Growing up is full of lots of challenges, but teenage problems are a story all their own. Undoubtedly if you have teenagers, you already see these problems pop up. And not all teen problems are equal.

Common Teenage Problems

The teen years are tumultuous, and it sometimes feels like kids are dealing with 100 issues all at once. Rapid physical, mental, and societal changes can turn your teen’s world topsy-turvy. Thinking about the future is just one of the teenage problems they have to worry about, but there’s plenty of others right behind it. Things like body image, dealing with family conflicts, coping with stress, getting good grades, and dating are a few of the enormous issues kids have to deal with.

Hispanic teenage boy with a hoodie on, standing by rocks. Is he dealing with teenage problems?

Image CC0, by mahdi_gh, via Pixabay

Body image

Body image issues are common teenage problems. You may not consider it, but teen boys suffer from body image issues too. Like girls, they are constantly bombarded with images in the media of what the “perfect” boy looks like. This leads to them thinking that they have to have low body fat and muscles in order to look “ripped.” As a result, it is believed that 30 percent of the people who suffer from anorexia and bulimia are male.

This is also a huge teen girl problem. Teenage girls are expected to be thin, pretty and well dressed in order to succeed. In fact, there are tons of teen movies out there based on the premise that the teen’s life wasn’t that great until she had a makeover. The media perpetuates the imaginary “perfect girl” by photoshopping and airbrushing women in the media for magazine covers. As with boys, girls also suffer greatly from anorexia and bulimia as a result of societal pressures to look perfect.


Teenagers also have to deal with the pressures of school. It starts in middle school where the teens are preparing for their high school careers. How well they do in middle school determines where they will go in high school. For instance, if a teen’s grades are really good in middle school, they may be invited to join the IB or AP programs in high school. These programs may allow the teens to earn college credits while in high school.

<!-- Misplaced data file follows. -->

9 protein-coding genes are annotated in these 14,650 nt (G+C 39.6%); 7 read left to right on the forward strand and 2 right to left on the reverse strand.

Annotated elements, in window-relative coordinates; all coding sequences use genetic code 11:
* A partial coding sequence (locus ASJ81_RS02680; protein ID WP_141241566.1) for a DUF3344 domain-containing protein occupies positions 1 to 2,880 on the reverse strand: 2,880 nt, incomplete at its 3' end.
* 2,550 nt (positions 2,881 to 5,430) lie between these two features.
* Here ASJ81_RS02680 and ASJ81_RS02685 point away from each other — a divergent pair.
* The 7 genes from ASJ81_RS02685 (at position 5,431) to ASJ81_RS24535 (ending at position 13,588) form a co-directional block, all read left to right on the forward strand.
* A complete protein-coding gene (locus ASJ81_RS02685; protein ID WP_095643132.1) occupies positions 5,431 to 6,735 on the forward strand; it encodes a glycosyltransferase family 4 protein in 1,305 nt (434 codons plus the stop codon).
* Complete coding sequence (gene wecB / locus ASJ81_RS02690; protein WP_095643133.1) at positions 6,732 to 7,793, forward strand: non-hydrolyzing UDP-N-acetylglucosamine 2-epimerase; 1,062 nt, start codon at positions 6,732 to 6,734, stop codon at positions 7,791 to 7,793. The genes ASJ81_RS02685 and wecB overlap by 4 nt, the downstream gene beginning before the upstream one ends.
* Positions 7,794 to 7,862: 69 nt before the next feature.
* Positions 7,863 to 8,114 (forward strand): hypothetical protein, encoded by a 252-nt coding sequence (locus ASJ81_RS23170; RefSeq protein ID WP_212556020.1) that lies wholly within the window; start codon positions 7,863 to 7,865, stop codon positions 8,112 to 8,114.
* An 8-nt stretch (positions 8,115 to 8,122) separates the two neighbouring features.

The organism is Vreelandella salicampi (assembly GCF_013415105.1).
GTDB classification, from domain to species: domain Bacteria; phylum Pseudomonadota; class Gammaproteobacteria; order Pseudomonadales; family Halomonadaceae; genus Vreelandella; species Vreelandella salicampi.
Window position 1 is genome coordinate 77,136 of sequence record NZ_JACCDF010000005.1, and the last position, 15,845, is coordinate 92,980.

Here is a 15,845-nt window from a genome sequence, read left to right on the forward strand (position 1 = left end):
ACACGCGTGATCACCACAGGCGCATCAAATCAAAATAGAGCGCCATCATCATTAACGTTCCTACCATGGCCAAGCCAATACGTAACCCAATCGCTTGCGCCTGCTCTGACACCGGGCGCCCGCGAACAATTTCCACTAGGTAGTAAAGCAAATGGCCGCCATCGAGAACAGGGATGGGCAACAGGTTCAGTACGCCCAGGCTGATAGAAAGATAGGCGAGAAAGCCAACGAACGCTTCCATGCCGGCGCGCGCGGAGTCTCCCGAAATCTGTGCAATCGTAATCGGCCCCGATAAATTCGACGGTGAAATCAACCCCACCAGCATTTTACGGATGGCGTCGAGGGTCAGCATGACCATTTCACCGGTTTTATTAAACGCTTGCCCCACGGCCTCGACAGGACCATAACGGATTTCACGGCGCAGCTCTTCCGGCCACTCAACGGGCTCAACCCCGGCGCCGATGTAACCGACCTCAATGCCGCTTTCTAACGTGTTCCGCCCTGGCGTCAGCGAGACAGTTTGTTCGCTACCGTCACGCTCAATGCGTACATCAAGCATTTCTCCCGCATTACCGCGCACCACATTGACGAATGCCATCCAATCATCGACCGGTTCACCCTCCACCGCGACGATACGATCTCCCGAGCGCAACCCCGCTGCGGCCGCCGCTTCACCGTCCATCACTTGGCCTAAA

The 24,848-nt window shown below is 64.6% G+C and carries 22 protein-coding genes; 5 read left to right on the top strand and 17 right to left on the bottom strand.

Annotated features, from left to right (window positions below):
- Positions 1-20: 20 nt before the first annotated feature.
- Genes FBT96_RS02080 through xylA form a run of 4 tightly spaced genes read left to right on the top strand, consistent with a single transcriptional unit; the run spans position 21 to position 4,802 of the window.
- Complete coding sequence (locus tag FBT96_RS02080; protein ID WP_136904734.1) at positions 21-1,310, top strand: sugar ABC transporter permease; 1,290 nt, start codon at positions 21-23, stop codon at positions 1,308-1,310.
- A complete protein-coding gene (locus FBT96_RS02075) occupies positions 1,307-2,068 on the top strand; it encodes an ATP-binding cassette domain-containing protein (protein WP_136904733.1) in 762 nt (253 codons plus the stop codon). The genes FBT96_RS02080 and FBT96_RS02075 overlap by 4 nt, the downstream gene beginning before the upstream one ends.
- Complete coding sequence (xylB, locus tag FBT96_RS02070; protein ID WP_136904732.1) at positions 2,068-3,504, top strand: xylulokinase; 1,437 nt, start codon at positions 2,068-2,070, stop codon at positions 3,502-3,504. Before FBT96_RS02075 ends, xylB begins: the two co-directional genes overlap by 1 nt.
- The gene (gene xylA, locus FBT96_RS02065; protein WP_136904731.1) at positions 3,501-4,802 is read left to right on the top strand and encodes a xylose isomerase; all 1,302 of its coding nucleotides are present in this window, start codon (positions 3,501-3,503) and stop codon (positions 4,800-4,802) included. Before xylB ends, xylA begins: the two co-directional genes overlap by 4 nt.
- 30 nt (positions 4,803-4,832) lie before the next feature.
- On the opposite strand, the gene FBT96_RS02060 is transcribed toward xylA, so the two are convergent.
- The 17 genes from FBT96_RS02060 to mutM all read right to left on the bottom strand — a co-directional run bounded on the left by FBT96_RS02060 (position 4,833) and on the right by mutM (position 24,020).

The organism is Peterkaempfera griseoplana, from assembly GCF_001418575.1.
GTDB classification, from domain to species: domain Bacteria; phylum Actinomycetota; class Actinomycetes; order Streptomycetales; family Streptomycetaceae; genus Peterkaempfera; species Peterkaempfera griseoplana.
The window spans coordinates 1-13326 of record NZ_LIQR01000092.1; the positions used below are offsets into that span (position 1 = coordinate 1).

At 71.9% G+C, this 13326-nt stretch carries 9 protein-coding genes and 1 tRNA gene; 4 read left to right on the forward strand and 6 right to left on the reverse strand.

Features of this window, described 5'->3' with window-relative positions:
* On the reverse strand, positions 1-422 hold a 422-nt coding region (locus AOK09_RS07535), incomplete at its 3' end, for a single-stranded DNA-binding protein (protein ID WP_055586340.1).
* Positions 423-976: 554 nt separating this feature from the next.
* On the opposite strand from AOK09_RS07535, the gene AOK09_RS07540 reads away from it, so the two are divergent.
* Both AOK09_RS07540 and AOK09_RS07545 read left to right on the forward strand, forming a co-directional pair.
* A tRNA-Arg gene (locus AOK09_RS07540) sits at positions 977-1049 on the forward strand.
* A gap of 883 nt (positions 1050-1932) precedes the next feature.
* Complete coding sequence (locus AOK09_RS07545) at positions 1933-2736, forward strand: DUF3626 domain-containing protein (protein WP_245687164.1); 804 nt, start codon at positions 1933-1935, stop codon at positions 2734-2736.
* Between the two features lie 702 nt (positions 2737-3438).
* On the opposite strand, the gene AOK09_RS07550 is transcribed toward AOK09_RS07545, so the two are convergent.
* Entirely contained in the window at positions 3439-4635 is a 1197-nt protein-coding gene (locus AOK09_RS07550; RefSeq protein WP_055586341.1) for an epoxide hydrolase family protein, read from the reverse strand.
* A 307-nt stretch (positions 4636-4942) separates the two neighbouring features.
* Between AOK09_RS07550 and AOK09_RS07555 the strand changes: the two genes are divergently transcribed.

When they get to high school, they will immediately (hopefully) begin preparing themselves for college. This means studying hard and doing well on the SAT and ACT tests. They will also be involved in high school extracurricular activities and volunteer in their communities. All of these things will help them get into a good college but it is a stressful time for them.

Dating, sex, and peer pressure

In addition to body image issues and school stress, teens have to deal with dating, sex, and peer pressure. These three social issues go hand-in-hand with teenagers. Teenagers begin dating and they start to feel peer pressure to have sex. Not all of the time, mind you, but it is definitely an issue that a lot of teens deal with.

Sex is one teenage social issue that can have severe consequences if not practiced safely. According to a Centers for Disease Control and Prevention (CDC) study on teen pregnancy, in 2015, 229,715 babies were born to teen mothers. And although that was lower than other years, it was still higher than other industrialized nations. Further, one in four teens contracts a sexually transmitted infection every year.

Peer pressure can also manifest in other forms unrelated to sex. Peers can convince each other that it is cool to skip school, do drugs, steal, cheat, smoke and other things. And your child may feel like they have to do these things to fit in. Keep an eye on that with your teen, it may save their life.

Teenage Girl Problems

While teens of both sexes may have to deal with depression and anxiety, these issues show up far more often in girls. Studies of brain scans of both boys and girls show that they process emotional stimuli differently. Since girls tend to mature more quickly than boys, they can be more prone to depression and anxiety.

If your teen is dealing with depression and anxiety, early intervention is critical. That’s especially true if she’s falling behind in school. Her self-confidence likely to suffer, and if this continues over time, it may affect her social and academic progress.

If you are worried about your teen’s behavior and shifting moods, now is the time to talk. Conversation is key here, but so is listening. Invite conversation with your by saying something like,“I’ve noticed you aren’t going out much lately and you don’t answer the phone when your friends call,” to let her know you are there for her. It wouldn’t be at all unusual if your teen doesn’t want to talk about it, but now’s the time to give her a little space and the time to think about things and respond.